Review: ‘Is Marriage for White People?’

An upcoming book instructs black women to marry outside of their race to solve their relationship woes.

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When titles for this book were being considered, perhaps Why Middle Class Black Women Can’t Find a Man and How the Whole Problem Could Be Solved if They Would Just Marry White Guys didn’t have quite the ring the publisher was after.

But that’s pretty much what Stanford Law professor Ralph Richard Banks’ Is Marriage for White People? How the African American Marriage Decline Affects Everyone (in stores this September) is all about. The provocative, headline-grabbing big question (inspired by a journalist’s 2006 account of her conversation with an African-American sixth-grader) turns out to be there mostly to signal, “Attention, black bloggers, hosts of urban radio shows and white people, too: This is about to be a controversial analysis of marriage and race. Get ready for a lively debate with lots of interrupting.”

By the time you reach the solution presented at the end of the book — that black women should shift the power balance by opening themselves to interracial marriage — you realize the author hasn’t even attempted to explore, let alone answer, the cover’s quandary.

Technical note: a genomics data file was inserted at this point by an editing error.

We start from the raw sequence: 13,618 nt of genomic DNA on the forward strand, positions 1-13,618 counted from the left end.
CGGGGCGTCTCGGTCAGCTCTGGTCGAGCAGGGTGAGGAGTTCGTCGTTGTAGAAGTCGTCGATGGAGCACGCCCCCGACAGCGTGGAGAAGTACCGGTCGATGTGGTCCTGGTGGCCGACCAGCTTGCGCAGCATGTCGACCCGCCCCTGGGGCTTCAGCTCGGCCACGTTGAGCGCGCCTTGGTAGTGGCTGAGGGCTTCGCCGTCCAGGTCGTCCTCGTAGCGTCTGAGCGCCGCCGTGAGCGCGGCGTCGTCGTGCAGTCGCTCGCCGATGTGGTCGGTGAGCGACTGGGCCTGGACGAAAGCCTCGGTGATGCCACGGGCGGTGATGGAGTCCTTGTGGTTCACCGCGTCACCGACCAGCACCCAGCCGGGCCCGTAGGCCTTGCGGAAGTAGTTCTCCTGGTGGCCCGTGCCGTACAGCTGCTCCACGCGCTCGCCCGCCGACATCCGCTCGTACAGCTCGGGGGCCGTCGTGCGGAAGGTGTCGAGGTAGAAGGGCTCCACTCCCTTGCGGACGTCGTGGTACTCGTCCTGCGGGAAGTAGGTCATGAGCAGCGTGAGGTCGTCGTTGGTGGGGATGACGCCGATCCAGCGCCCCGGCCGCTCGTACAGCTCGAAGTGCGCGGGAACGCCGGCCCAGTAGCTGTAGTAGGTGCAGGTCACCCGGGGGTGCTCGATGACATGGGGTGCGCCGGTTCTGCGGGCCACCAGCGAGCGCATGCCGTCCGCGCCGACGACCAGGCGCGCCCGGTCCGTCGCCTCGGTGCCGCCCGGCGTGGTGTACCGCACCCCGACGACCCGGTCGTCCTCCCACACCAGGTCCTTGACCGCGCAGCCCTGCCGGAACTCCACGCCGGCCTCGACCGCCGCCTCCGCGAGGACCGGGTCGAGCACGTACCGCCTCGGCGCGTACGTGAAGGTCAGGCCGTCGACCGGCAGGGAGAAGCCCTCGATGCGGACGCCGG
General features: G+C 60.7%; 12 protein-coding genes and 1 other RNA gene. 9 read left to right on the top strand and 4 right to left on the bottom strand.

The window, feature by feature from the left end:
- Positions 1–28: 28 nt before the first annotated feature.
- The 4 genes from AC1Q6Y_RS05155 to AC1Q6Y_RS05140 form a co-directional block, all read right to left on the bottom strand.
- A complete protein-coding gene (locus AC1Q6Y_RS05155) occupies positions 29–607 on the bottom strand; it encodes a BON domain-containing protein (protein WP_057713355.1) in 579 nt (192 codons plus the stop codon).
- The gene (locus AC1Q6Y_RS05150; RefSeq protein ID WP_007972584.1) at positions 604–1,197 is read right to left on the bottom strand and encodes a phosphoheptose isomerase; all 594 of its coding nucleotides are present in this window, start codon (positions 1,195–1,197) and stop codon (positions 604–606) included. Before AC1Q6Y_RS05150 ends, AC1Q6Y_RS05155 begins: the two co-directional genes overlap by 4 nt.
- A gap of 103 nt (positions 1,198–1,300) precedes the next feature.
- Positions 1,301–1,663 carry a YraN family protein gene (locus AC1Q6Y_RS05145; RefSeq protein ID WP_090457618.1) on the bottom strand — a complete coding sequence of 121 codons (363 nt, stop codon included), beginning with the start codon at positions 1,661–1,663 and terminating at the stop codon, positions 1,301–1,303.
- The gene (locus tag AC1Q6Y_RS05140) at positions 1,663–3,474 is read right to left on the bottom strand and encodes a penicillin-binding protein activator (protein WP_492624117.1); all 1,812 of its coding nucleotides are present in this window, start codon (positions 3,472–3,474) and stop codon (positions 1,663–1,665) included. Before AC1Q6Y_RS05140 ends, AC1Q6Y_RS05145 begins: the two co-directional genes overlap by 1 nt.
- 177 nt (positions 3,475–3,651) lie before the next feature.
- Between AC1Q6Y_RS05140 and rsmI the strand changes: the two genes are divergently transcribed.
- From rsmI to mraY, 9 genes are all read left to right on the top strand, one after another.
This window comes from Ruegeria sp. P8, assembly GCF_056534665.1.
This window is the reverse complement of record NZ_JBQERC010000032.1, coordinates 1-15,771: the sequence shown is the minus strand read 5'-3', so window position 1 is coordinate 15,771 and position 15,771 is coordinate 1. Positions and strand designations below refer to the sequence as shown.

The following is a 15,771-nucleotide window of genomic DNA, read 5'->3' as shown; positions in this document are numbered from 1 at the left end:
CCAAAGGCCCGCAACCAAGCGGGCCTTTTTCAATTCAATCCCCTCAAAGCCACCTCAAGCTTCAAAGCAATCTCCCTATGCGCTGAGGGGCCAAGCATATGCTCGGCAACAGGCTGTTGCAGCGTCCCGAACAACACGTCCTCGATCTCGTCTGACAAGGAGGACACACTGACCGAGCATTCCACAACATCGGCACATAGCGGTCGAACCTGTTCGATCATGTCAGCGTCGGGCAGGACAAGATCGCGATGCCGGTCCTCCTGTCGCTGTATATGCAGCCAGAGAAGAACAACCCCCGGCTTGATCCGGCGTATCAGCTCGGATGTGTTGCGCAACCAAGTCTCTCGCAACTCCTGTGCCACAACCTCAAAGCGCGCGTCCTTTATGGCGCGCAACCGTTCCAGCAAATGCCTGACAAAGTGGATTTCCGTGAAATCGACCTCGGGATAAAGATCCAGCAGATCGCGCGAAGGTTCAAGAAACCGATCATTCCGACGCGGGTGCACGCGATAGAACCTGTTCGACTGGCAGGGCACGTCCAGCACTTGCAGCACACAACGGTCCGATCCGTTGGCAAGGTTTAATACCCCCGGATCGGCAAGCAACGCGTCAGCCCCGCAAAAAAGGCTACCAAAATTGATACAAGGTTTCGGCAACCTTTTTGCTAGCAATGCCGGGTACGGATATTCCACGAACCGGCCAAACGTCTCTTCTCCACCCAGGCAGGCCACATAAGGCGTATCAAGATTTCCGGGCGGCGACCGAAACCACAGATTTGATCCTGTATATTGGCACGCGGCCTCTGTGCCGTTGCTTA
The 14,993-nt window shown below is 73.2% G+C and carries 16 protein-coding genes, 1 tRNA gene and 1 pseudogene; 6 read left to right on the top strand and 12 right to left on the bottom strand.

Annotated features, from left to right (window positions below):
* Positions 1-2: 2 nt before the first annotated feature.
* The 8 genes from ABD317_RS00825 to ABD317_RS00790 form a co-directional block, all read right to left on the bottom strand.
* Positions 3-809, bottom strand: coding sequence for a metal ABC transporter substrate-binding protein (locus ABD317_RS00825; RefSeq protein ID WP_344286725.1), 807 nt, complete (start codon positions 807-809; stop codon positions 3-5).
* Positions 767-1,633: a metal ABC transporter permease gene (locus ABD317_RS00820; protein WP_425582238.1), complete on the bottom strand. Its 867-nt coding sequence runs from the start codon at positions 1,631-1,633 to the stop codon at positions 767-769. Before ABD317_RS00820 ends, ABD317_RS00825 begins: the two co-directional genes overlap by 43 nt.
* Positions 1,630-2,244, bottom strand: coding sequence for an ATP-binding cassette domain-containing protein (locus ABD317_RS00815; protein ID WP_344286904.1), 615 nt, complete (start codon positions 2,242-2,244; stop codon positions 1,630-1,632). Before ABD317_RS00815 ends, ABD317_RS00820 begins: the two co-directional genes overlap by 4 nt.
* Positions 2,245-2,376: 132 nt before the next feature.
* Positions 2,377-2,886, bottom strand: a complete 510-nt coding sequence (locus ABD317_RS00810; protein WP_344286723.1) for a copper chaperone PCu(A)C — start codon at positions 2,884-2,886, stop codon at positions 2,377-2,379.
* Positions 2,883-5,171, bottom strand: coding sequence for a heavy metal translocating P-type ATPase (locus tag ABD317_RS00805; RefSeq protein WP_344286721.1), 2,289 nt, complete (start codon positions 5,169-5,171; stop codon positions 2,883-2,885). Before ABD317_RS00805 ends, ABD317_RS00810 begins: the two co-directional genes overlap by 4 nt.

Oh, and the argument that the subtitle promises to make about how blacks’ marriage decline affects everyone? You can forget about that, too. Presumably added to broaden the scope of the book’s appeal, the topic gets a few nods in the background chapters, “The Marriage Decline” and “What Has Become of Marriage?” with tacked-on attempts at inclusiveness such as, “With respect to marriage and childbearing, white follows black, a pattern that exemplifies the universality of the African-American family experience.” Proclamations like this would probably be fascinating if they were fully unpacked, but alas, that’s all we get. 

It’s safe to say that the solution offered up in the final chapter (marry interracially!) is less than universal. It’s presented solely to black women looking to “shift the power balance” between themselves and black men. Thus, anyone else who picks up this book hoping to discover how the plight of the women whose stories animate its pages (39-year-old “smart, funny, well-educated, attractive” consultant Audrey, who says, “At this point in my life I thought I’d be married with children”; or Cecilia, a University of Michigan grad who struggles with her “blue-collar brother” husband, to name two) relates to their own lives will be left without much to take away. That is, unless you count new insights into the cultural forces that can make natural hair a challenge when dating black men and the nuances of “swag.”

It’s no wonder Banks tried to hide the real content of the book behind a decoy of a title. This project reveals itself to be the latest in a seemingly never-ending conversation analyzing the prospects of unmarried, professional, African-American women.

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